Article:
News & Blogs
June 21 2021

What Does It Mean When a Virus Is Airborne?


 
Back in 2019, people did not expect COVID-19 to become a full-blown pandemic. When it hit, the whole world stood still as COVID-19 began spreading like wildfire.
 
Initial studies confirmed that the SARS-CoV-2 virus could only be passed on through droplet transmission. Experts recommended social distancing, face masks, and quarantine protocols to prevent the spread of the virus. Outbreaks forced countries into lockdowns, but despite these guidelines, the virus could not be fully contained.
 
Over a year later, the World Health Organization (WHO) officially recognized that the virus is airborne. This completely alters the situation, especially with regards to inhibiting its spread. To apply the appropriate measures and avoid airborne transmission, one should fully understand what it means when a virus is classified as airborne.
 

What is an airborne virus?

Many infectious diseases can be transmitted through the air. When an infected person sneezes, coughs, talks, laughs, etc., pathogenic microbes are released into the air. The virus either stays in the air or comes in contact with a surface or another person. That person could inhale the virus or get it into their system by touching their eyes, mouth, or nose after their hands came in contact with a contaminated surface.
 
A virus small enough to be carried in the air is an airborne virus, and the disease the virus—or any pathogen—can cause is an airborne disease, which is more contagious than droplet infection.
 
Droplet infection is caused by a minuscule drop of liquid bigger than five (5) microns (µm). It is heavy enough to fall to the ground short of a one (1) meter distance, which is why this is the minimum requirement for physical distancing. If it is smaller than five (5) microns (µm), it is called a droplet nucleus, which is light enough to float in the air; hence, it becomes airborne and transmissible for a much larger distance.
 
SARS-CoV-2, for example, can travel for more than six (6) feet from the source when airborne.
 

Common Airborne Diseases

Aside from COVID-19, there several common infectious diseases that are classified as airborne. Here are some of them:
 
  • Chickenpox

Also known as varicella, chickenpox is caused by the varicella-zoster virus. The disease may start off with a fever, followed by a rash within 48 hours. It is common in children and can be severe among adults.
 
  • Common cold

Over 200 viruses cause the common cold, but most are due to the rhinovirus. It is characterized by a runny nose, congestion, sneezing, scratchy throat, loss of taste and smell, and cough. On average, both adults and children catch four (4) and six (6) colds a year, respectively.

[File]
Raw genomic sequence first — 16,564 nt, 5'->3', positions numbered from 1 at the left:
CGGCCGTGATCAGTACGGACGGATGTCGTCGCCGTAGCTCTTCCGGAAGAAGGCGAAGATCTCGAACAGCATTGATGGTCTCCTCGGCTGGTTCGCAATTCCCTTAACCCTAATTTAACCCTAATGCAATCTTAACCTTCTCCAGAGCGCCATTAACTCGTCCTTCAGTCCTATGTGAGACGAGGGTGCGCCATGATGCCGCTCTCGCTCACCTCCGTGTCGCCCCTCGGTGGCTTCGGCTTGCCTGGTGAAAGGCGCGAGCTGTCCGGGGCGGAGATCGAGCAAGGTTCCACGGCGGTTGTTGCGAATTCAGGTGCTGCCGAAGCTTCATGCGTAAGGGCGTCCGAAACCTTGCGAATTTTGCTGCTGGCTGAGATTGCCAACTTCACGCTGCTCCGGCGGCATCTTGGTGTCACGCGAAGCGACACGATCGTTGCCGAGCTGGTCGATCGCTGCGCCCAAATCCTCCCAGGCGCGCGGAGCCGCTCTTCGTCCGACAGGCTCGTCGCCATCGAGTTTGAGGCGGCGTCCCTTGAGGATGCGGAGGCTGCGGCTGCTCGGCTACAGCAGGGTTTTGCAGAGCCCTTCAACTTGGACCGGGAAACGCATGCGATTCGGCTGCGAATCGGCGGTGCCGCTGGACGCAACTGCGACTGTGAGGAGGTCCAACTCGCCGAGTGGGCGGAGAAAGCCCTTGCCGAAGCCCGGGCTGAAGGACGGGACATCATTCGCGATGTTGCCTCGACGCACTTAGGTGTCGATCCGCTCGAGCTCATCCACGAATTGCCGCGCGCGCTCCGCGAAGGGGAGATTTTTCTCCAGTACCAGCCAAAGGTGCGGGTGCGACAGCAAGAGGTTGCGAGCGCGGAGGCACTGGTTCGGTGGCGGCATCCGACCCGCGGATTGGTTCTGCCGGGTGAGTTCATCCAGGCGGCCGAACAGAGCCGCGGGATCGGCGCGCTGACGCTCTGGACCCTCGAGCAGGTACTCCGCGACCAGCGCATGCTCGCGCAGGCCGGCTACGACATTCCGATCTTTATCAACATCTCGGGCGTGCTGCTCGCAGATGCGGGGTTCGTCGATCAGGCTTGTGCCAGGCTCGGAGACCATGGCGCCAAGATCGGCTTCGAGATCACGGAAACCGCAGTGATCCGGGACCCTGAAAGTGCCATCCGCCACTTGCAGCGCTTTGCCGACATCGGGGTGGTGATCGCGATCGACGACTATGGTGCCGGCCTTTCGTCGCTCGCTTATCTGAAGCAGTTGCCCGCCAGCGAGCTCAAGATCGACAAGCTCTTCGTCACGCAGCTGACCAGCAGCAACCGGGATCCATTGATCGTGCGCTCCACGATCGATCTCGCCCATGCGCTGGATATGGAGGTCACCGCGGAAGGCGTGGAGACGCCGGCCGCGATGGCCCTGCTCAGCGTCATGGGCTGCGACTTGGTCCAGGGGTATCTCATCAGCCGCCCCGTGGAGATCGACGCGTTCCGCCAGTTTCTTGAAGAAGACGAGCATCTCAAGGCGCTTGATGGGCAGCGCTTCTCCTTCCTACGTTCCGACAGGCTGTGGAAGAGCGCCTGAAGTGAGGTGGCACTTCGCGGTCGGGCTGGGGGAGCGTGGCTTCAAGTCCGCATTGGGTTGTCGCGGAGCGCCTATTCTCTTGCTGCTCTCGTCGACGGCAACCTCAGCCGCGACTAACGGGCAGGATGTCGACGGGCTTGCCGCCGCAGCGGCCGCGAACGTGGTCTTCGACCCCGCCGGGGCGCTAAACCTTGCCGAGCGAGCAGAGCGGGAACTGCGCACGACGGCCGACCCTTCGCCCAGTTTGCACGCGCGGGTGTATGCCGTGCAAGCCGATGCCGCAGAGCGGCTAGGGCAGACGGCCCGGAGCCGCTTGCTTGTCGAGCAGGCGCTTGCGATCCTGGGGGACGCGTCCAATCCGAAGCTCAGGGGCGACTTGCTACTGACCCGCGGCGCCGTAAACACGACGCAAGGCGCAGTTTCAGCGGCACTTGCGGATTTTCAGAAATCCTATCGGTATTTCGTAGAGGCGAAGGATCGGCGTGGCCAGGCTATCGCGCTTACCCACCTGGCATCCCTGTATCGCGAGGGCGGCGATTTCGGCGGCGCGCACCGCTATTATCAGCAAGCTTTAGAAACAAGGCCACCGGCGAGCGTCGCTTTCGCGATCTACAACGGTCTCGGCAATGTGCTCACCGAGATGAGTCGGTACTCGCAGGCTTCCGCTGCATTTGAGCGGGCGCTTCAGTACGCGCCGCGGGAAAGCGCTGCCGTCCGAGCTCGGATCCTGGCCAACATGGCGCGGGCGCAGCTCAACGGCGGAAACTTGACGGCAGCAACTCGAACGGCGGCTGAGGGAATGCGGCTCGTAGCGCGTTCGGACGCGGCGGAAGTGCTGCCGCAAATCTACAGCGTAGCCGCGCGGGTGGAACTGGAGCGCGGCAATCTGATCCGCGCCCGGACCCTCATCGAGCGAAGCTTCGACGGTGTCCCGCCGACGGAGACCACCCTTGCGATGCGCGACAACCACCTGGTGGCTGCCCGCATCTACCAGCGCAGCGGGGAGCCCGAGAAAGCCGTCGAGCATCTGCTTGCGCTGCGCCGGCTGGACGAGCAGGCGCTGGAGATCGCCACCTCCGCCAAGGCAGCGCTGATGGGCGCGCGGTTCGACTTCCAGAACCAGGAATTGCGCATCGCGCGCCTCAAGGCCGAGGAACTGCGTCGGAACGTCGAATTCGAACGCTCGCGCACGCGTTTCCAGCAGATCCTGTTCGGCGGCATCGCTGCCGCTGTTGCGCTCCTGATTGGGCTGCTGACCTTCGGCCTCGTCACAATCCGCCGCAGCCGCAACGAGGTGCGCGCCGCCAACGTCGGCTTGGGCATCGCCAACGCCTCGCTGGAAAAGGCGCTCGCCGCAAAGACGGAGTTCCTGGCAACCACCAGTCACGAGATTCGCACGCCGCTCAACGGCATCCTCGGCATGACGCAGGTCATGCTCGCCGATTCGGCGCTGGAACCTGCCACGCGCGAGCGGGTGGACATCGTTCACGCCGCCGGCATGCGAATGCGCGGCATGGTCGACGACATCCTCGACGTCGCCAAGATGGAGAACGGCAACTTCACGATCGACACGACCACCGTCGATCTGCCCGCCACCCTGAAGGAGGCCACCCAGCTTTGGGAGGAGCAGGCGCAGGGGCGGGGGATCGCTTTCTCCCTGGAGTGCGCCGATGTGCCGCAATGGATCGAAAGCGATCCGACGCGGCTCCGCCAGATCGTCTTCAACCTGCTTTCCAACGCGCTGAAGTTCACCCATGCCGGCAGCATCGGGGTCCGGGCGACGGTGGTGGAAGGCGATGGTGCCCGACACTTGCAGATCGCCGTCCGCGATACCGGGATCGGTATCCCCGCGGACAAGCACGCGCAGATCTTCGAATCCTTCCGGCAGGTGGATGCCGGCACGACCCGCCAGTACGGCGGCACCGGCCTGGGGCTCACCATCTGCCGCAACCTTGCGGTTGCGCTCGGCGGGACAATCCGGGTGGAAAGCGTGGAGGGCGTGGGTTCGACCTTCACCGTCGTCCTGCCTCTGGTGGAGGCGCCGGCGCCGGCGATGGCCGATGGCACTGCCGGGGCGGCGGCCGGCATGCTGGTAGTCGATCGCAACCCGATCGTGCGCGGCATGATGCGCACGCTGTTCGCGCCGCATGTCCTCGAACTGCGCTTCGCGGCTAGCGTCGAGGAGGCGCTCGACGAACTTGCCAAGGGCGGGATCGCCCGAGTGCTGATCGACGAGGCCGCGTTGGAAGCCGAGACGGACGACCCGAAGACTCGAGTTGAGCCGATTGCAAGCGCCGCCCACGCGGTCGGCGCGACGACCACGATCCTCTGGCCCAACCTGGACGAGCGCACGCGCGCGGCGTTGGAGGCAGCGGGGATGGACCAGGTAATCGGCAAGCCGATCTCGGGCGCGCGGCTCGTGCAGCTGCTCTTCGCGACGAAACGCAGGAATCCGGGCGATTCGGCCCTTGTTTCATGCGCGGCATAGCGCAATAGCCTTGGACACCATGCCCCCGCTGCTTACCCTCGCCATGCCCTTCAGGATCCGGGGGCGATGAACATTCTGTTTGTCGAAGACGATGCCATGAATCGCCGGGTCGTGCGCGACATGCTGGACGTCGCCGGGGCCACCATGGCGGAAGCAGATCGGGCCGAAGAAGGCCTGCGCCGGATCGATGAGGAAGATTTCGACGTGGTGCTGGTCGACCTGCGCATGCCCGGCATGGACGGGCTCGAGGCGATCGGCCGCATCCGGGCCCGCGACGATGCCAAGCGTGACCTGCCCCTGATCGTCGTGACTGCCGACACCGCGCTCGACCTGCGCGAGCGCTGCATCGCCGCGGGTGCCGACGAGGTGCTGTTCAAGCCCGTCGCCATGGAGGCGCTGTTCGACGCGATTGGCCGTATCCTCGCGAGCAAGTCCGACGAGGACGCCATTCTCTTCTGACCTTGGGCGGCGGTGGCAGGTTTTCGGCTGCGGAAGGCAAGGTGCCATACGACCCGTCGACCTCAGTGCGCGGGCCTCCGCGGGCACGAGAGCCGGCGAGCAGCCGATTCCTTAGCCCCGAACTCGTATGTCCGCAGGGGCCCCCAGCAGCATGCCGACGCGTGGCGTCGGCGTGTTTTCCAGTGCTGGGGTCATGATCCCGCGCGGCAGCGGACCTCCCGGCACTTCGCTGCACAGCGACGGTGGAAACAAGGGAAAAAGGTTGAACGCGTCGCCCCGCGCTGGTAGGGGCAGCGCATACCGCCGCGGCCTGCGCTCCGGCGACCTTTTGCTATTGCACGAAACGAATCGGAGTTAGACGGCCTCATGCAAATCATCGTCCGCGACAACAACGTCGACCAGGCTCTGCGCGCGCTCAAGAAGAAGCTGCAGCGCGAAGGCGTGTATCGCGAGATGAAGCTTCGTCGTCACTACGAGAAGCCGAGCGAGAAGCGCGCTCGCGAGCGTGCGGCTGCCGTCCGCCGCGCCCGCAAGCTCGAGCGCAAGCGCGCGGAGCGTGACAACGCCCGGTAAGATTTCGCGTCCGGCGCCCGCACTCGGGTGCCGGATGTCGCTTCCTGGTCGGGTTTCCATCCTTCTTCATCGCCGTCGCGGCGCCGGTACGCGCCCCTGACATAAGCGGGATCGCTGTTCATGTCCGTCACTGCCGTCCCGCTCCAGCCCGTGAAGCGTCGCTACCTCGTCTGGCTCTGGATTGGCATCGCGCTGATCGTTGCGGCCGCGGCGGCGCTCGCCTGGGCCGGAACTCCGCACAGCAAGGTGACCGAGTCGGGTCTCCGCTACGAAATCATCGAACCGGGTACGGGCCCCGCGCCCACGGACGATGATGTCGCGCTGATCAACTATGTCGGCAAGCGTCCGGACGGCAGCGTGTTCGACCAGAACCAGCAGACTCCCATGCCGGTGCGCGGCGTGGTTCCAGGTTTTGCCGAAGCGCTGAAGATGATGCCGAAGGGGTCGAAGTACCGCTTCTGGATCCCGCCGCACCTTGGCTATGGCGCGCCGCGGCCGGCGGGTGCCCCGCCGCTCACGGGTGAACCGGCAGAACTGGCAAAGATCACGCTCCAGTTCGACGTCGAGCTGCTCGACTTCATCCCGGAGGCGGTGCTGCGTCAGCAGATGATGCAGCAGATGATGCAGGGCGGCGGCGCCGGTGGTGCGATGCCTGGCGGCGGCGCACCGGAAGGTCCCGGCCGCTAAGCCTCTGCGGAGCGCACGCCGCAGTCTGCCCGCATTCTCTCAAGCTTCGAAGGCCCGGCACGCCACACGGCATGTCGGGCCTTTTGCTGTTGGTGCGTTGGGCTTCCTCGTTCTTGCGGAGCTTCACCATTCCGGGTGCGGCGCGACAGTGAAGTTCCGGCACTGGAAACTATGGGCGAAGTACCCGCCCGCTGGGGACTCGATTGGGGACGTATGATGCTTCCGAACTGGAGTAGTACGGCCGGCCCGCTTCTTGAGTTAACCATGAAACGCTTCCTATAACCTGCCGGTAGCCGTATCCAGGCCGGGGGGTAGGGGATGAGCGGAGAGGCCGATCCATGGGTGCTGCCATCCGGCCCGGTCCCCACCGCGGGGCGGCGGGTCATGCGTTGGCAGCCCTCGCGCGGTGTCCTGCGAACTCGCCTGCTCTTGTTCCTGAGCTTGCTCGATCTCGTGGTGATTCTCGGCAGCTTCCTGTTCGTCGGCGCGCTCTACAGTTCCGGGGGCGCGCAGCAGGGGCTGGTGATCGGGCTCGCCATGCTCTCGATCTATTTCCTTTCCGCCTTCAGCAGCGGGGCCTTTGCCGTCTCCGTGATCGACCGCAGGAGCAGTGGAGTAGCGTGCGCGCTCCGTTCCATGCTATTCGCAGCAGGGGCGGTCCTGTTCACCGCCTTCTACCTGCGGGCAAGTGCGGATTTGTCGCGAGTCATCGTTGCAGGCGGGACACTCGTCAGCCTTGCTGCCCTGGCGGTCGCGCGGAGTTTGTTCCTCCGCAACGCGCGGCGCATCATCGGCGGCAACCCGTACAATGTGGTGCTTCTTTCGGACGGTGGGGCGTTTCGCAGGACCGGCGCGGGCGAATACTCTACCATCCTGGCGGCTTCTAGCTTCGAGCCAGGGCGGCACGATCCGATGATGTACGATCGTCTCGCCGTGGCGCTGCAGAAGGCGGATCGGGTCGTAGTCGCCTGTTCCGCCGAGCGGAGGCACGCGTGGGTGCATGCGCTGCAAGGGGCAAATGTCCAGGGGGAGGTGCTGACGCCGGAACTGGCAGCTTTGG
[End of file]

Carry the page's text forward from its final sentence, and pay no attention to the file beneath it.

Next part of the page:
• Influenza

More commonly known as the flu, influenza is contagious from the day before the symptoms become apparent, up to seven (7) days thereafter. The influenza virus can affect the nose, throat, and lungs, causing fever or chills, cough, headache, sore throat, body aches, and fatigue.
 
  • Measles

Measles is highly contagious with no specific treatment. However, it has been prevented through vaccination, with about 23.2 million lives saved from 2000-2018—a seventy-three percent (73%) drop in the number of deaths caused by the disease.
 
  • Tuberculosis

Tuberculosis is caused by bacteria that can only spread through sustained close contact. The bacteria multiply, usually targeting the lungs and entering the bloodstream to affect other parts such as the lymph nodes, organs, bones, or skin. Symptoms begin to show as early as a few days after the exposure up to years.
 

How to Prevent Infection

There are many ways to prevent the spread of airborne diseases. These measures can be easily done to avoid contracting airborne viruses:
 
  • Wear a mask - A mask blocks pathogens from entering the mouth and the nose. It also helps protect others as it decreases the risk of releasing pathogens into the air.
  • Avoid crowds - Keeping a good distance from other people lessens the possibility of quickly spreading droplets and airborne pathogens.
  • Maintain good hygiene and sanitary habits - Washing hands properly prevents the transmission of pathogens from the hands to the mouth, eyes, or nose. It also helps to sanitize personal belongings regularly.
  • Increase ventilation in enclosed spaces - Good airflow in an area prevents the aerosols from lingering in the air.
  • Ensure proper air management (air filtering methods, ion generators, etc.) - Use these devices and methods to cleanse and improve air quality by removing pathogens and purifying the air.
  • Get vaccinated - Vaccinations significantly decrease the chances of contracting the virus, experiencing severe symptoms of a disease, and preventing death.
 
 

There is Danger in the Air

People may not see or feel it, but infectious pathogens are drifting in the air, waiting to infect the next vulnerable person who breathes them in. Washing hands, wearing masks properly, and maintaining a 6-feet distance are the first lines of defense to prevent the spread of the SARS-CoV-2 virus and other airborne microbes.
 
If you’re experiencing any symptoms, do not hesitate to reach out to Makati Medical Center for the proper diagnosis, treatment, or management of airborne diseases and other health conditions.